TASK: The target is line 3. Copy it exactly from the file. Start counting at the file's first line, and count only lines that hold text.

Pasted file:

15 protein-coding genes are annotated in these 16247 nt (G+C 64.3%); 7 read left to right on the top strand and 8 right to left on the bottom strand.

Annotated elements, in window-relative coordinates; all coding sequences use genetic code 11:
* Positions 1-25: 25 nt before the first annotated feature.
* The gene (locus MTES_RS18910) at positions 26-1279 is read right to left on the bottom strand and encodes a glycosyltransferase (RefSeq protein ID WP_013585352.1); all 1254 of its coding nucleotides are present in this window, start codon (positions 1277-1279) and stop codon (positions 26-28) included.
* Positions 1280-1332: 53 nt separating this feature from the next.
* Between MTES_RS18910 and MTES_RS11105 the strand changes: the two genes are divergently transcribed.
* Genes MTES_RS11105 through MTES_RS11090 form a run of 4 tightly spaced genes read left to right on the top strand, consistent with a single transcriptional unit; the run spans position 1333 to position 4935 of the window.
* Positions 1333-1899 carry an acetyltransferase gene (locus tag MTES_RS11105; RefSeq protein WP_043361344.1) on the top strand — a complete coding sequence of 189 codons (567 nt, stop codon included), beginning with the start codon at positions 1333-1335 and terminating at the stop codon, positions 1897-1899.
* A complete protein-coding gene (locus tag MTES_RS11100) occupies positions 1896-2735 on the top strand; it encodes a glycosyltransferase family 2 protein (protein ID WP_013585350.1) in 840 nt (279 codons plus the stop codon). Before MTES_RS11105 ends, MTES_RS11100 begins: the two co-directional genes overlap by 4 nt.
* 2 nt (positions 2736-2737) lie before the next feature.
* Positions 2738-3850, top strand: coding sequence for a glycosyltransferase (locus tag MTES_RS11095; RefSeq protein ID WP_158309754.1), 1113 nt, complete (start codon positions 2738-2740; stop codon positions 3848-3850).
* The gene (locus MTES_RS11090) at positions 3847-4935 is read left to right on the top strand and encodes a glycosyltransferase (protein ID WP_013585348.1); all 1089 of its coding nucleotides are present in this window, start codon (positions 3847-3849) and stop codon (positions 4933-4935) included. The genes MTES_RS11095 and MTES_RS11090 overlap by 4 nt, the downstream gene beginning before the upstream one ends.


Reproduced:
* Positions 1-25: 25 nt before the first annotated feature.